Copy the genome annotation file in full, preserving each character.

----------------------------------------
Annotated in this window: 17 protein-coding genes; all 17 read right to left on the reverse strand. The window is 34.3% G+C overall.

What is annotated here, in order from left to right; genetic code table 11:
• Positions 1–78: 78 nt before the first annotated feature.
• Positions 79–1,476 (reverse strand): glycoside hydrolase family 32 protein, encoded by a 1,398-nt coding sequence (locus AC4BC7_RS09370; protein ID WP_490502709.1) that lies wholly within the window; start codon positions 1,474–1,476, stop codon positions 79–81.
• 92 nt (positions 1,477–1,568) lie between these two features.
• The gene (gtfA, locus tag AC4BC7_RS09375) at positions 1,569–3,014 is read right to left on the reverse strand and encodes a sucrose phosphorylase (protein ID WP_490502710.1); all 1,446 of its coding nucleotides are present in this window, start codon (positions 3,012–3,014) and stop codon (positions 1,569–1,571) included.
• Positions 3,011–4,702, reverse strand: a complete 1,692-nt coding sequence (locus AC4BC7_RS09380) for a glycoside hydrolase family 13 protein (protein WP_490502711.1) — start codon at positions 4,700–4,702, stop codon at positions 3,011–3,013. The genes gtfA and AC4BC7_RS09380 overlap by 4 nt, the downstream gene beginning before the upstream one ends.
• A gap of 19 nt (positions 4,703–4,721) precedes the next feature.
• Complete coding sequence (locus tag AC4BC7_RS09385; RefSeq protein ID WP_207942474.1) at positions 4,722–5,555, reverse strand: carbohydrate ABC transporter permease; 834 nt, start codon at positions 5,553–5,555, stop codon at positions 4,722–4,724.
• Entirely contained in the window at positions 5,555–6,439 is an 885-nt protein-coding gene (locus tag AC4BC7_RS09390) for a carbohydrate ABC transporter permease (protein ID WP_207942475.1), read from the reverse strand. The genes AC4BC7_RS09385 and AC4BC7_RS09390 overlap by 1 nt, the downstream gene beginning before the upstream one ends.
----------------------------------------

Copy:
Annotated in this window: 17 protein-coding genes; all 17 read right to left on the reverse strand. The window is 34.3% G+C overall.

What is annotated here, in order from left to right; genetic code table 11:
• Positions 1–78: 78 nt before the first annotated feature.
• Positions 79–1,476 (reverse strand): glycoside hydrolase family 32 protein, encoded by a 1,398-nt coding sequence (locus AC4BC7_RS09370; protein ID WP_490502709.1) that lies wholly within the window; start codon positions 1,474–1,476, stop codon positions 79–81.
• 92 nt (positions 1,477–1,568) lie between these two features.
• The gene (gtfA, locus tag AC4BC7_RS09375) at positions 1,569–3,014 is read right to left on the reverse strand and encodes a sucrose phosphorylase (protein ID WP_490502710.1); all 1,446 of its coding nucleotides are present in this window, start codon (positions 3,012–3,014) and stop codon (positions 1,569–1,571) included.
• Positions 3,011–4,702, reverse strand: a complete 1,692-nt coding sequence (locus AC4BC7_RS09380) for a glycoside hydrolase family 13 protein (protein WP_490502711.1) — start codon at positions 4,700–4,702, stop codon at positions 3,011–3,013. The genes gtfA and AC4BC7_RS09380 overlap by 4 nt, the downstream gene beginning before the upstream one ends.
• A gap of 19 nt (positions 4,703–4,721) precedes the next feature.
• Complete coding sequence (locus tag AC4BC7_RS09385; RefSeq protein ID WP_207942474.1) at positions 4,722–5,555, reverse strand: carbohydrate ABC transporter permease; 834 nt, start codon at positions 5,553–5,555, stop codon at positions 4,722–4,724.
• Entirely contained in the window at positions 5,555–6,439 is an 885-nt protein-coding gene (locus tag AC4BC7_RS09390) for a carbohydrate ABC transporter permease (protein ID WP_207942475.1), read from the reverse strand. The genes AC4BC7_RS09385 and AC4BC7_RS09390 overlap by 1 nt, the downstream gene beginning before the upstream one ends.